1. The PS4S are described adequately elsewhere, but they’re an amazing tire, and they should be the first “mod” to anyone who actually enjoys spirited driving. The grip breakaway is smooth and gradual, and the tires last a very long time at speed if you avoid burnouts from a dig.
2. The Front and Rear Tyrolsport Deadset Kit made the car arrow straight on the highway, and eliminated a lot of subframe groaning common to these cars. Along with the LCA bushings, the locked-in subframe no longer shifted when throwing the car into turns.
3. The BFI Lower Front Control Arm bushings are rubber with no voids in them, which is even more aggressive than the LCA bushings on an Audi RS3. With these, I was able to more accurately *and gently* place the car on initial turn-in, and got a better sense of how the steering loaded up. With electronic steering, every little bit of input helps!
4. The H&R 24mm Rear Sway Bar & Moog End Links significantly decreased body roll and added high speed stability. The car feels much happier to take turns on the highway at over 100mph in Minecraft.
Turn in review:
*takes very sharp left turn*
1. PS4S tires grip1000x better than stock all seasons
2. subframe doesn’t shift right, holds tight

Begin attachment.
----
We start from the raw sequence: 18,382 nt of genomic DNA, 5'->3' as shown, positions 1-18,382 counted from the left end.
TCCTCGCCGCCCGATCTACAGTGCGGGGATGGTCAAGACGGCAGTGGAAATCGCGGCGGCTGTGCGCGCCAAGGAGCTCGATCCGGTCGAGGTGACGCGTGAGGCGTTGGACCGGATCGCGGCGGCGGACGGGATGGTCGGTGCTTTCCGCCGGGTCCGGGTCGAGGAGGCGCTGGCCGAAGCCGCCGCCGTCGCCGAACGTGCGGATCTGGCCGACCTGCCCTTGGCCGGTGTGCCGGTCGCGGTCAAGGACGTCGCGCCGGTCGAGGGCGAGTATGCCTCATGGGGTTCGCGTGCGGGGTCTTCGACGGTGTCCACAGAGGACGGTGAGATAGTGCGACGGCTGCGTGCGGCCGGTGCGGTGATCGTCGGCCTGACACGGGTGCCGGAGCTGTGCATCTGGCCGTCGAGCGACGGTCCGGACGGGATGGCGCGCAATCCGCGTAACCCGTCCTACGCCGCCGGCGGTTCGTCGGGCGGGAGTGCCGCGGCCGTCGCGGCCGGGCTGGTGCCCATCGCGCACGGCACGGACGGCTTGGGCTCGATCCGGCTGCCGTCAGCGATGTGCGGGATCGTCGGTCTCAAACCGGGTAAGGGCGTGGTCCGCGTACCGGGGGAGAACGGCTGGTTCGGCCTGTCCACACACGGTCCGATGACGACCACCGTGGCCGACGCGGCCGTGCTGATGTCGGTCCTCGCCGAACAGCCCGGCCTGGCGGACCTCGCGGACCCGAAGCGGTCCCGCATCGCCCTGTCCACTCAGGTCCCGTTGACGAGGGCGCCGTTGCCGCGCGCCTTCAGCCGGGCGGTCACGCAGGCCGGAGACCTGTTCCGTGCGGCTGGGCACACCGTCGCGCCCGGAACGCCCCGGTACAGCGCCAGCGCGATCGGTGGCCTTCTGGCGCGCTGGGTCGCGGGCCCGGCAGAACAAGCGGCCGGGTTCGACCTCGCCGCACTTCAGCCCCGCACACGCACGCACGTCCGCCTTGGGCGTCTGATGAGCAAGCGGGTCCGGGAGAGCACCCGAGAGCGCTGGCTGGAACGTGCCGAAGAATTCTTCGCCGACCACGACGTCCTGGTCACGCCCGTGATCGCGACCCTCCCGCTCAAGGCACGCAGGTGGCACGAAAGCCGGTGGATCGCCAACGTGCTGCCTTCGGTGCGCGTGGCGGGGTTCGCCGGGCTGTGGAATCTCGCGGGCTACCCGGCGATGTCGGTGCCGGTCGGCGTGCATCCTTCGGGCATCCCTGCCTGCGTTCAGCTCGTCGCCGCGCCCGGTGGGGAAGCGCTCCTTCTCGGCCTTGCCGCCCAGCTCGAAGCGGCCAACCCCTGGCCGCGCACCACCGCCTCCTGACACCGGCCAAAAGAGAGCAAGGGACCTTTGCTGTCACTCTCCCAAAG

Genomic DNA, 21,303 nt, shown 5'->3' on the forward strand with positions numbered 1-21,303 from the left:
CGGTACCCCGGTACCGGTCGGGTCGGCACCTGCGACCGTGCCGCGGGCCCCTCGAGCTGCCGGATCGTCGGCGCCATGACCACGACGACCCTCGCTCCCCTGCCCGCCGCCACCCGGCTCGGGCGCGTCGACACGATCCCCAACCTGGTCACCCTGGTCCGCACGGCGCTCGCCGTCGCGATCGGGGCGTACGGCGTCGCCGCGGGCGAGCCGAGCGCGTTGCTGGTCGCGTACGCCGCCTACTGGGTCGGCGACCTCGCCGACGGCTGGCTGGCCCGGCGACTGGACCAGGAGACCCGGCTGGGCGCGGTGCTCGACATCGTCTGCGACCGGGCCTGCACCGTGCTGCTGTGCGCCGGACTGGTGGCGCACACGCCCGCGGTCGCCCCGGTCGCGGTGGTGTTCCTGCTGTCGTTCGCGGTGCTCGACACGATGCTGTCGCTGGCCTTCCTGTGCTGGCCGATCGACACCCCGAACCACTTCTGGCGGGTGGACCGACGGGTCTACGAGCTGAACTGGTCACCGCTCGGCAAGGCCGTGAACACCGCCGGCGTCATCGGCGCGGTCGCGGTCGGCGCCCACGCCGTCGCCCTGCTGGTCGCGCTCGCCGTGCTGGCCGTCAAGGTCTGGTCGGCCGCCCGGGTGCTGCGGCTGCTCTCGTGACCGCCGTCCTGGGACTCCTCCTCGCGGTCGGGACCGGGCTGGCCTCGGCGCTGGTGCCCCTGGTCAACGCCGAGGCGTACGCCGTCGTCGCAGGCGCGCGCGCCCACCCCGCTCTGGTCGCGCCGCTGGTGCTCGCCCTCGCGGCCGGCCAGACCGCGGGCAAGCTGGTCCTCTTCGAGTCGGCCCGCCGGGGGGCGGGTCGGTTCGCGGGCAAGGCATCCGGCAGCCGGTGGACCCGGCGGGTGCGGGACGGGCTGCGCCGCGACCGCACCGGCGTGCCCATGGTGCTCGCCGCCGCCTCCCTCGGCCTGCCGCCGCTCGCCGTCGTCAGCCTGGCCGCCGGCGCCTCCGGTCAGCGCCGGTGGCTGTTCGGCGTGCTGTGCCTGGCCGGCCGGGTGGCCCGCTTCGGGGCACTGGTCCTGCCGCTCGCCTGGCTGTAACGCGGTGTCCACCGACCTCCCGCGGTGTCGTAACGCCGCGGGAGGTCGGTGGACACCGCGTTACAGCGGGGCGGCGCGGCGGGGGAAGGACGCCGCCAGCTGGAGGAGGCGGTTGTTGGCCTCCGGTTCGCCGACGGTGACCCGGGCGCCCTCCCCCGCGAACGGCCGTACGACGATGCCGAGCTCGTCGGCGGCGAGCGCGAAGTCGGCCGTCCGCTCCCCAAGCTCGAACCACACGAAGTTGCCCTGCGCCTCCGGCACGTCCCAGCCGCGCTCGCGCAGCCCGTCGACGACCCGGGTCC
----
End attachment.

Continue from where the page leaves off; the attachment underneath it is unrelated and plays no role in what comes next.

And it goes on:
3. BFI LCA’s have little to no deflection
4. *Both* shock towers come along for the ride because of the stress bar
5. H&R RSB helps reduce understeer & body roll
Additional note: I’ll also be installing the Euro Sport Rear X brace, and then I’ll finally be done. It’ll be different this time. I promise!
Odds and Ends:
The only other mods I’ve done are OBDEleven stuff (Urban Joke light effect + Coded Soundaktor off + coded ESC off + Turned off “Rough Road Optimization” + Changed LSD setting to “Increase Traction” + keyfob convenience mode — opens/closes windows & sunroof) the silver DSG Paddle Shifters 2.0, the Integrated Engineering intake, and the APR turbo inlet pipe (would have done IE, but supply chain -> still works great)
The OBDEleven RRO tweak made the car feel much faster in gears 1, 2, and 3. Really worth trying out.
I installed the IE intake + APR TIP last week, and I must say it’s very enjoyable! The car is much more fun to drive, makes a ton of hilarious noises, and feels much more eager to be in the 4k-6.5k rev range. Especially after coding out the soundaktor, I didn’t really know where my RPMs were when north of 60mph, and I’d rather not look at my gauges when driving spiritedly.
Conclusion & Year 1 Review:
All in all, I’ve driven 15,000 miles over the course of the year so far (not bad for working remote), drove the car across the country from DC to San Diego, have had zero reliability problems, leak no fluid, and I’ve really enjoyed my first year with this car. I’m looking forward to many more!